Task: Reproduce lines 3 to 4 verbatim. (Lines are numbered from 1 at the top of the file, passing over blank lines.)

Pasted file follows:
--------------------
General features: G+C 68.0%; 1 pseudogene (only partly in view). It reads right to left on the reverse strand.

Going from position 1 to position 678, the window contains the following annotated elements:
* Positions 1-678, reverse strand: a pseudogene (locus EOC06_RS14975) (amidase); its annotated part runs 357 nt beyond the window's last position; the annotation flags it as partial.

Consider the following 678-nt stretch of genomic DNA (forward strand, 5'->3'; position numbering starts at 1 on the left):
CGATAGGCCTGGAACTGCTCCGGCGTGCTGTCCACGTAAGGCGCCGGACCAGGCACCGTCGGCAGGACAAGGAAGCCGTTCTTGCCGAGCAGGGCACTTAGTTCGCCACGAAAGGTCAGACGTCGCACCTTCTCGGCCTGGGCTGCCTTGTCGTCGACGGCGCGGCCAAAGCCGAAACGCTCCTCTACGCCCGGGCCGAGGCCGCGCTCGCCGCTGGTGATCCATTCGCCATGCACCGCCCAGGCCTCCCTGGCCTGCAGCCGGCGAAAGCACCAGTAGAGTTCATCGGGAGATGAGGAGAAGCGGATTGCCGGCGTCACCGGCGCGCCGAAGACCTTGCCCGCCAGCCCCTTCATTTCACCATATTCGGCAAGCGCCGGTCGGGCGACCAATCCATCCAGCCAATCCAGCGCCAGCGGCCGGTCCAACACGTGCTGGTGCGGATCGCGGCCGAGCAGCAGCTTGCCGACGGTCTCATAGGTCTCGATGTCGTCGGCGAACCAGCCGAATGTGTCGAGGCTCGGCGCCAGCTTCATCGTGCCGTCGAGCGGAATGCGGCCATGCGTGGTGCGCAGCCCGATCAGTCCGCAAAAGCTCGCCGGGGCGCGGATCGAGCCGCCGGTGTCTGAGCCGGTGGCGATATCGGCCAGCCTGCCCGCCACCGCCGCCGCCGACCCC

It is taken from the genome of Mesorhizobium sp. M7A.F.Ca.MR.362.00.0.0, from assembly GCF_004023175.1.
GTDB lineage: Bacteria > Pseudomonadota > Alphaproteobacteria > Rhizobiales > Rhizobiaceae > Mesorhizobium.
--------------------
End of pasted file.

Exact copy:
* Positions 1-678, reverse strand: a pseudogene (locus EOC06_RS14975) (amidase); its annotated part runs 357 nt beyond the window's last position; the annotation flags it as partial.

Consider the following 678-nt stretch of genomic DNA (forward strand, 5'->3'; position numbering starts at 1 on the left):